A Tyson Foods executive says the company will employ a “metal-detcting X-ray’ machine as a possible solution after nearly 12 million pounds of chicken.
Last week, the company expanded its March recall of frozen, ready-to-eat chicken strips due to concerns that an additional 11.7 million of chicken could be contaminated with metal.
Barbara Masters, vice president for regulatory food and agriculture for Tyson, told Marketwatch that the metal detectors would be a “corrective action.”
“We have discontinued use of the specific equipment believed to be associated with the metal fragments, and we will be installing metal-detecting X-ray machinery to replace the plant’s existing metal-detection system, she said in an email.
The U.S. Department of Agriculture's Food Safety and Inspection Service made the announcement Saturday morning, which brings the total pounds of recalled chicken to more than 11.8 million. Officials announced the initial recall of 69, 093 pounds of frozen chicken strips in
March 21, 2019.
The frozen, ready-to-eat chicken strip items were produced on dates between Oct. 1, 2018 and March 8, and have “Use By Dates” of Oct. 1, 2019 to March 7, 2020, according to a release from the FSIS.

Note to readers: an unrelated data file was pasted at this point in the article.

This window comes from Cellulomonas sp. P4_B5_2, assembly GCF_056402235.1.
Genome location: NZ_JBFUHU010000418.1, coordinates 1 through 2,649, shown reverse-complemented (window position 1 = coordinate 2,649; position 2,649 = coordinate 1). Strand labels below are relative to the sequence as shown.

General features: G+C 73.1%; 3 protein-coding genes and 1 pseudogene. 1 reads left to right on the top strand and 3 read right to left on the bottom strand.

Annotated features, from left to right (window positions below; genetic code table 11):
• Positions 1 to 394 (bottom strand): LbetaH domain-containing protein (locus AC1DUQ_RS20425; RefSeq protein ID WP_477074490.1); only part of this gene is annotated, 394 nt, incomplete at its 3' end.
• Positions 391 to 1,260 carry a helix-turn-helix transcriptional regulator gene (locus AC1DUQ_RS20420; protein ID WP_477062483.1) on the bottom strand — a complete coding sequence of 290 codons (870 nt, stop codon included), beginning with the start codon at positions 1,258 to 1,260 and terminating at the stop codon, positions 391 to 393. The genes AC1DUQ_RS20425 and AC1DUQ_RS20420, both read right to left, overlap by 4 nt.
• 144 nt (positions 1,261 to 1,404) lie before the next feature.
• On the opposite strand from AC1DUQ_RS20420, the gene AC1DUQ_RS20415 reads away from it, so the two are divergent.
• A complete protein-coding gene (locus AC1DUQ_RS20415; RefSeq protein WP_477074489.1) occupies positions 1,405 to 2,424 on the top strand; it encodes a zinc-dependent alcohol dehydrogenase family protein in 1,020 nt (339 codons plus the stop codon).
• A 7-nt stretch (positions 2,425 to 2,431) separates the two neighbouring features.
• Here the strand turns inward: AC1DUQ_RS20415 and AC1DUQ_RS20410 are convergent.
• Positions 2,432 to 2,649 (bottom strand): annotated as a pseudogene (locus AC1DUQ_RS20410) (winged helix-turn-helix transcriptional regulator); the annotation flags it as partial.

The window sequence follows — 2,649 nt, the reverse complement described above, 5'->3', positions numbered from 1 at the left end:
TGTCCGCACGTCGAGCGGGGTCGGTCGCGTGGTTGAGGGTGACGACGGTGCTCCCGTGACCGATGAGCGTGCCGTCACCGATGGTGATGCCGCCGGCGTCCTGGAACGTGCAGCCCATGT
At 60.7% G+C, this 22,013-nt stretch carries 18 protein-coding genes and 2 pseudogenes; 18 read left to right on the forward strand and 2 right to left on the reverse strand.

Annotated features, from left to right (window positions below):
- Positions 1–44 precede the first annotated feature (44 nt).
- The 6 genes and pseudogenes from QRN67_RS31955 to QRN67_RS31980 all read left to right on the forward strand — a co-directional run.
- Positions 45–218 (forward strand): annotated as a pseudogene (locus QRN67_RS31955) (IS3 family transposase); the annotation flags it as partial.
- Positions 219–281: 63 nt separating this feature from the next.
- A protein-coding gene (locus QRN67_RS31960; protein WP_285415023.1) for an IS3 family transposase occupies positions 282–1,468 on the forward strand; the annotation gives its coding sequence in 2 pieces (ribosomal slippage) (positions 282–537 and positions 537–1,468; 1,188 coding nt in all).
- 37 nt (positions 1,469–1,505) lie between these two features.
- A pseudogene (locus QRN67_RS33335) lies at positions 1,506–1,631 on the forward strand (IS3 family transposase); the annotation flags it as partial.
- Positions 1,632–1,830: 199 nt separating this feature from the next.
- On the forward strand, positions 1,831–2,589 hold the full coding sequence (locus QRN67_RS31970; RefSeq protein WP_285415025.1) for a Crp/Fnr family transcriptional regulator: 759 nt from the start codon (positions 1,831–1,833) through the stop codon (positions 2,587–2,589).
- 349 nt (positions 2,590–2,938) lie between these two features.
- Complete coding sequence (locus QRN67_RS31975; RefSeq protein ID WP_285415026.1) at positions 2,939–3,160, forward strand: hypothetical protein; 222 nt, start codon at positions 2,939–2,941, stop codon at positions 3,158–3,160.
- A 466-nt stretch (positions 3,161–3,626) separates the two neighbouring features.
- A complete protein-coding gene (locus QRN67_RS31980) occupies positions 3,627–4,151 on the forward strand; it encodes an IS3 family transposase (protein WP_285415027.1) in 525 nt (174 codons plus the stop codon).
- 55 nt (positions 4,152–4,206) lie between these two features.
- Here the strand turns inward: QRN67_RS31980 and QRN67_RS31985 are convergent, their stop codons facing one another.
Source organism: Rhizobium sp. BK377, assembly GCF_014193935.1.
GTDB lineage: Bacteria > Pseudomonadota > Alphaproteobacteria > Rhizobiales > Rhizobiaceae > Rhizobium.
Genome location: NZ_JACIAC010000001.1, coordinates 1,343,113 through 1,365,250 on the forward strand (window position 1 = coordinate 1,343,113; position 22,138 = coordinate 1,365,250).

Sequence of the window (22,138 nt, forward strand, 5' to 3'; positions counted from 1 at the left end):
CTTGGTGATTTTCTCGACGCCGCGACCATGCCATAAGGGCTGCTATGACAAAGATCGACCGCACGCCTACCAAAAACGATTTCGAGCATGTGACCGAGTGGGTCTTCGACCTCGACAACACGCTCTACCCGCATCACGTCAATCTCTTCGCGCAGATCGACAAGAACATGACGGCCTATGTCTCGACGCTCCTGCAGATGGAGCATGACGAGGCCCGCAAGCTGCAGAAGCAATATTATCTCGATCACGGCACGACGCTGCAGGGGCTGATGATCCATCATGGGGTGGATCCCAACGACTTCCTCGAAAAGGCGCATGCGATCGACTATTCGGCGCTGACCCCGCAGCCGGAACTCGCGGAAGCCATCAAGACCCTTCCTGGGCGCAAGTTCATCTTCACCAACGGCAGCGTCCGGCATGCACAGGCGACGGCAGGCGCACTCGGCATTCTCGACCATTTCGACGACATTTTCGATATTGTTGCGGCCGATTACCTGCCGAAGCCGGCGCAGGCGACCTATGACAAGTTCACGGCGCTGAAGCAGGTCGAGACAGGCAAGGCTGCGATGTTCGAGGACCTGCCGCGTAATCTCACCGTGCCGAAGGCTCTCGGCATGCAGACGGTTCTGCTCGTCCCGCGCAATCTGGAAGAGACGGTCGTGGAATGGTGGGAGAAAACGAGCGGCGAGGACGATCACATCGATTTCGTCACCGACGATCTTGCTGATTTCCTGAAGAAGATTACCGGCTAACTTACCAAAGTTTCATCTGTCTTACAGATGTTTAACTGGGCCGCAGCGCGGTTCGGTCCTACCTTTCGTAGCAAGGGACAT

The products subject to recall display an establishment number, P-7221, on the back of the product package. These items were shipped to retail and Department of Defense locations nationwide, according to the release.
The problem was uncovered when FSIS received two consumer complaints of extraneous material in the chicken strip products. FSIS is now aware of six complaints during this time frame involving similar pieces of metal with three alleging oral injury.
Anyone concerned about an injury or illness should contact a healthcare provider.
FSIS is warning consumers to check their freezers for the product. If discovered, families should throw them away or return to the place of purchase.
Consumers with questions about the recall can contact Tyson Foods Consumer Relations at 1-866-886-8456.
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